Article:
After colonization, indigenous people faced an extractive property rights regime for both their land and knowledge. This book outlines that regime, and how the symbolic function of international intellectual property continues today to assist 4/5.

A full discussion of bioprospecting and Indigenous peoples is outside the scope of this paper, but see for example Josephine Axt, M.L.

Corn, M. Lee and D.M. Ackerman, Biotechnology, Indigenous peoples, and Intellectual property Rights, Congressional Research Service, Library of Congress, Washington DC, ; Andrew Gray, Between the Spice of.

intellectual property according to Indigenous customary law ♦ maintain the secrecy of Indigenous knowledge and other cultural practices ♦ to be given full and proper attribution for sharing their heritage 1 Terri Janke, Our culture: our future: Report on Australian Indigenous cultural and intellectual property rights.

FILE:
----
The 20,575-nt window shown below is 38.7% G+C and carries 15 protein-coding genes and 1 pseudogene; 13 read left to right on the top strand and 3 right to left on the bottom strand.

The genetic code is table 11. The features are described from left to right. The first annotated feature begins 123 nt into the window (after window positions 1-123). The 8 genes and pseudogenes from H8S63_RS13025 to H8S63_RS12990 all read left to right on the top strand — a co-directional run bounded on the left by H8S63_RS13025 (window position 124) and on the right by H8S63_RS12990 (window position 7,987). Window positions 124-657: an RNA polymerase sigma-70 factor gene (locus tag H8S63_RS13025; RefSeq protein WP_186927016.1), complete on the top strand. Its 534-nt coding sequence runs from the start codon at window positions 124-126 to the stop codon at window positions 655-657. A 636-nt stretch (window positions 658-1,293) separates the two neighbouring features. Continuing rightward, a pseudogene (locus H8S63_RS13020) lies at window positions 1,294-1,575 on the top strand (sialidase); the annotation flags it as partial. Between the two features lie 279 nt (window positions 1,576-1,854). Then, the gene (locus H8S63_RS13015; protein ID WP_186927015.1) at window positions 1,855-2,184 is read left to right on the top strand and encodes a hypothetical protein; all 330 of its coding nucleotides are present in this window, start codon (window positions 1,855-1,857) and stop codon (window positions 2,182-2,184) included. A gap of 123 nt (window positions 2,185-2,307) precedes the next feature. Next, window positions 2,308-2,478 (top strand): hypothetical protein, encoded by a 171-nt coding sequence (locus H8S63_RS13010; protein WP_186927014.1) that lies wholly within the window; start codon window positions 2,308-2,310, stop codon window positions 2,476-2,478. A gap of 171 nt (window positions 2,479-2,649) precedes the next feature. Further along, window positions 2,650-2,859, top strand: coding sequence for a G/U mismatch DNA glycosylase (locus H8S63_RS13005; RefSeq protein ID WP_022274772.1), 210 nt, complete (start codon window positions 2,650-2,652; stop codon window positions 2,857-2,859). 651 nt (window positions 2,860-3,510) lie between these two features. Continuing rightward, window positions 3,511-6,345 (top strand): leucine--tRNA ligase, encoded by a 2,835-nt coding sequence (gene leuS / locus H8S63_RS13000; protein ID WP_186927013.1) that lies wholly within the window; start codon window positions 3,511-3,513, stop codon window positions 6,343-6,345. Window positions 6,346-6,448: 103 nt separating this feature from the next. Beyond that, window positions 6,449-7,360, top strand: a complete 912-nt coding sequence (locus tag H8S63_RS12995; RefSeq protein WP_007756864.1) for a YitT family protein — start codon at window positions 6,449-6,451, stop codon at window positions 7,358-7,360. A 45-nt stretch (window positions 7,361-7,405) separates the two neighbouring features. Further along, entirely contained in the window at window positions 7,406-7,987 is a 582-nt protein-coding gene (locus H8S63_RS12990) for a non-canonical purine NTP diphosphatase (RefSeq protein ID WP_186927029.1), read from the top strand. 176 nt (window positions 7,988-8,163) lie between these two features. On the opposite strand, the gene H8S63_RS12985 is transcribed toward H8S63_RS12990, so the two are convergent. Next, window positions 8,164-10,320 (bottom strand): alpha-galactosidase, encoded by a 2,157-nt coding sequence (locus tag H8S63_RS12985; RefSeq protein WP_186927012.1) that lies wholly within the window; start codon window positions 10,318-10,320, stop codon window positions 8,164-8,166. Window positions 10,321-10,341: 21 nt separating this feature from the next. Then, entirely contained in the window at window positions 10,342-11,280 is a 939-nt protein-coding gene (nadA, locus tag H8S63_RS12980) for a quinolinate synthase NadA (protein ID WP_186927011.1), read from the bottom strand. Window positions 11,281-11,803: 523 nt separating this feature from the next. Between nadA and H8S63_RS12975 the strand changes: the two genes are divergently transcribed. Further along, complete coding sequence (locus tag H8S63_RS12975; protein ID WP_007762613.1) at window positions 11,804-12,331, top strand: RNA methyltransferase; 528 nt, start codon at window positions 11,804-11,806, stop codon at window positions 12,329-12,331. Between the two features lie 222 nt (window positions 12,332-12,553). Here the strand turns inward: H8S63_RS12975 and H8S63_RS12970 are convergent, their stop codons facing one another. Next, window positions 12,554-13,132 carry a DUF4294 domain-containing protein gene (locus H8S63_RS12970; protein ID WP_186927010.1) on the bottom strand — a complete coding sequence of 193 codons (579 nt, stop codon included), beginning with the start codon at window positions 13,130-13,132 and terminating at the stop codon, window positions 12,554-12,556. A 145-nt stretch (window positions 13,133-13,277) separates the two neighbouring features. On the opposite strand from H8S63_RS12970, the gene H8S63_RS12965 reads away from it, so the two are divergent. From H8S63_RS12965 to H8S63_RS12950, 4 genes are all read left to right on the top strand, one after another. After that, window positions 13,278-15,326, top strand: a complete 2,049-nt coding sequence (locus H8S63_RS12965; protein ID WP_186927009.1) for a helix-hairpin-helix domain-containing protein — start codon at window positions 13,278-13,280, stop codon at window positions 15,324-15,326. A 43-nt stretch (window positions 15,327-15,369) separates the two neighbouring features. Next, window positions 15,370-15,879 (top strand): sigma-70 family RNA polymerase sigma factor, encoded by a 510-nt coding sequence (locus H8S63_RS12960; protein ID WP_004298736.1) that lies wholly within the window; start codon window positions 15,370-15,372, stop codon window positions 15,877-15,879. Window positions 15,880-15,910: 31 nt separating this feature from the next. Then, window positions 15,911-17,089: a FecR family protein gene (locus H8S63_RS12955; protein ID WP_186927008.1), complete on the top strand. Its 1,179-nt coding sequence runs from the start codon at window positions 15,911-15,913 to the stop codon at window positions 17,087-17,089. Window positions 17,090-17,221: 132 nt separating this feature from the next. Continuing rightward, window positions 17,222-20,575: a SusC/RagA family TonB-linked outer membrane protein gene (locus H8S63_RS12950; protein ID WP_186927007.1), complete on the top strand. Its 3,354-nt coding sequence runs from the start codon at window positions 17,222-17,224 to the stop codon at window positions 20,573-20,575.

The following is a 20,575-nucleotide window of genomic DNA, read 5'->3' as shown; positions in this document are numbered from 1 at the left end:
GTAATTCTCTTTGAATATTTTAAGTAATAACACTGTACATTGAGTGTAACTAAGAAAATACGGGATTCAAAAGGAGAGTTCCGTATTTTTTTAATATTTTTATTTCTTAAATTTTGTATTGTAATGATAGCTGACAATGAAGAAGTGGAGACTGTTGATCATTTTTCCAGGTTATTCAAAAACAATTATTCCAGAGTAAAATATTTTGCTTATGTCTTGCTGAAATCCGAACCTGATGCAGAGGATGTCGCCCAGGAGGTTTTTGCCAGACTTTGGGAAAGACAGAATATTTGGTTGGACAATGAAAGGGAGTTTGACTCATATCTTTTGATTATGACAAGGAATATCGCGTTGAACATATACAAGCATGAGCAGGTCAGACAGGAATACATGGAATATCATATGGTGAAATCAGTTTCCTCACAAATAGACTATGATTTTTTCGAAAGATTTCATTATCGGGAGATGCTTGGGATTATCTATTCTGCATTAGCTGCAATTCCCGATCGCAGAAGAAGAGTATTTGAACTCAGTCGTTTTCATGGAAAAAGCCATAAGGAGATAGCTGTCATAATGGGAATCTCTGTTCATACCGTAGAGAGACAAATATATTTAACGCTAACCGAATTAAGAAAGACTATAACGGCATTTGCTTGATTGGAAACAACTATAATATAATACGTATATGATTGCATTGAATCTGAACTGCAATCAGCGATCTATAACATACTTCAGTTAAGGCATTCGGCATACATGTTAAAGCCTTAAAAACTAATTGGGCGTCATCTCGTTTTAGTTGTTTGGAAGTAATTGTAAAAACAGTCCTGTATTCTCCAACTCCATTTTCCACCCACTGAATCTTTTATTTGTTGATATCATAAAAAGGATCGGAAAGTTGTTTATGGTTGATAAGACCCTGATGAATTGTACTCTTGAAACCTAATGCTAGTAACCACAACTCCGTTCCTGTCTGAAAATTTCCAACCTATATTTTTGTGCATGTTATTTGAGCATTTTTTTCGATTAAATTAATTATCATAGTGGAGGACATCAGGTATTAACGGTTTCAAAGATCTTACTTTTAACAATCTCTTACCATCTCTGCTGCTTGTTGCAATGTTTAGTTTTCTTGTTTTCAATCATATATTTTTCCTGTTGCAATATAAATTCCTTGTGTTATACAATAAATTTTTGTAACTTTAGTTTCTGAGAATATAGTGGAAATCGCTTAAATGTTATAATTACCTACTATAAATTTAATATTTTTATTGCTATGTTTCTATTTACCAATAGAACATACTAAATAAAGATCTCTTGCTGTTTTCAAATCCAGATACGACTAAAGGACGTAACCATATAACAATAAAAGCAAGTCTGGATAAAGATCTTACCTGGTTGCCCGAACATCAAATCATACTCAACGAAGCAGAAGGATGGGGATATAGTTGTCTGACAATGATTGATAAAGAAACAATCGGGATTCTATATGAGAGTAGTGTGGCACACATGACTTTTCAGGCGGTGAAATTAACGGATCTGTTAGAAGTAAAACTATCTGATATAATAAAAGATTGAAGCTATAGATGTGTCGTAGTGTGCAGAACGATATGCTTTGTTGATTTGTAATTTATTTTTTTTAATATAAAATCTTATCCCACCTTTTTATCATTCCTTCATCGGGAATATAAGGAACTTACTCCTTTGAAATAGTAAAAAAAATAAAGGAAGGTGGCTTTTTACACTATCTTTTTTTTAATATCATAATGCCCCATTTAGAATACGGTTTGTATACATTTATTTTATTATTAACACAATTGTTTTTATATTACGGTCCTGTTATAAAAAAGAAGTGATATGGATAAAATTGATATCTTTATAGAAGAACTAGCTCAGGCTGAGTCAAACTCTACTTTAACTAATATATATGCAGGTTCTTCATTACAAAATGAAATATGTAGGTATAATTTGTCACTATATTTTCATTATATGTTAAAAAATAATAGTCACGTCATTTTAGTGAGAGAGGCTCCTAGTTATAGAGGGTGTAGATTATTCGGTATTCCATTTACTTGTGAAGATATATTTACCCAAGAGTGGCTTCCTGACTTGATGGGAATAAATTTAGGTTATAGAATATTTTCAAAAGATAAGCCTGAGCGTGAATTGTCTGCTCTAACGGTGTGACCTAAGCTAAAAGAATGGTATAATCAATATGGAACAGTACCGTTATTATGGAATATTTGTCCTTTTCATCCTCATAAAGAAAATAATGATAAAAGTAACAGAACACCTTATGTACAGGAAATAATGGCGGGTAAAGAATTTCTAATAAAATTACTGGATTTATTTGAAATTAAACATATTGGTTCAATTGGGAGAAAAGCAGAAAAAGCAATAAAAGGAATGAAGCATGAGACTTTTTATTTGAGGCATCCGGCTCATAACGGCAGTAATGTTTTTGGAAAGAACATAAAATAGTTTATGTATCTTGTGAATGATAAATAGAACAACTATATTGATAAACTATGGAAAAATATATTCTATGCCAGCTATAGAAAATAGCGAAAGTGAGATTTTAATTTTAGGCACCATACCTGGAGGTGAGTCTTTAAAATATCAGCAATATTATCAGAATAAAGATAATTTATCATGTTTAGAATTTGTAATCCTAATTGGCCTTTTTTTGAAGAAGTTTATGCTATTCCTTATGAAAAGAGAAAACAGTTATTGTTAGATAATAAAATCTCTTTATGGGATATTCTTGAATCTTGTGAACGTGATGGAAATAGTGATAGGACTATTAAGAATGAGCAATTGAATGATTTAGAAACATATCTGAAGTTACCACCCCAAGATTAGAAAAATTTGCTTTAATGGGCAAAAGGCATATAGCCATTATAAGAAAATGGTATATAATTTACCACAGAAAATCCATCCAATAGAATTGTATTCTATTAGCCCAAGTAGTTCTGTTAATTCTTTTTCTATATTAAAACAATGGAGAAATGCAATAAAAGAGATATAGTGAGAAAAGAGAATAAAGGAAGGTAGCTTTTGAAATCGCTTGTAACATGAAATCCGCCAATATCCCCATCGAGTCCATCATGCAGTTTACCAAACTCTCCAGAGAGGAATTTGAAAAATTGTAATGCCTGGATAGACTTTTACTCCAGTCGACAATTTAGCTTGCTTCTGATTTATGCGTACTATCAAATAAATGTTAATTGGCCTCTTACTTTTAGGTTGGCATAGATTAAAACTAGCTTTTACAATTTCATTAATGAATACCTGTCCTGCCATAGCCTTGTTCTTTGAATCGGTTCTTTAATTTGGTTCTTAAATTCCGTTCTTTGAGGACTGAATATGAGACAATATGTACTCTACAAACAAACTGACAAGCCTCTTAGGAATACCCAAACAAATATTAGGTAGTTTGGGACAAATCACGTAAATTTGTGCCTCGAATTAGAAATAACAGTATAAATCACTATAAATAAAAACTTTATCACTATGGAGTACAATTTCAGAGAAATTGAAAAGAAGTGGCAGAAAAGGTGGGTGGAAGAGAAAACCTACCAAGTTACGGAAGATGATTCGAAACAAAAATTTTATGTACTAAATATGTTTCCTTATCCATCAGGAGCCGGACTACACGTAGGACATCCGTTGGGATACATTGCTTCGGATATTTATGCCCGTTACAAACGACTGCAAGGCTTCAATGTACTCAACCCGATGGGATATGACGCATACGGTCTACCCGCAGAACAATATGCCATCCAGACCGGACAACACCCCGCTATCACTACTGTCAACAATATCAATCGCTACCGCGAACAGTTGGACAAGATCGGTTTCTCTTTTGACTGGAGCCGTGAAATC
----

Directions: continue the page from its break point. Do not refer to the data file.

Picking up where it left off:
Indigenous Peoples and Intellectual Property. Lorie Graham * Stephen McJohn ** “There is a relationship, in the laws or philosophies of indigenous peoples, between cultural property and intellectual property, and [] the protection of both is essential to the indigenous peoples’ cultural and economic.

survival” 1. Michael F Cited by: 4. Intellectual Property Rights and Indigenous Peoples Annotated Bibliography Jessica Scott Jerome I. Legal Frameworks and Analysis Alexander, D. “Some themes in intellectual property and the environment.” Review of European Community and File Size: 73KB.

Introduction: Mapping Indigenous Intellectual Property Matthew Rimmer. PART I INTERNATIONAL LAW 1. The United Nations Declaration on the Rights of Indigenous Peoples: A Human Rights Framework for Intellectual Property Rights Mauro Barelli. The World Trade Organization, The TRIPS Agreement and Traditional Knowledge Tania Voon.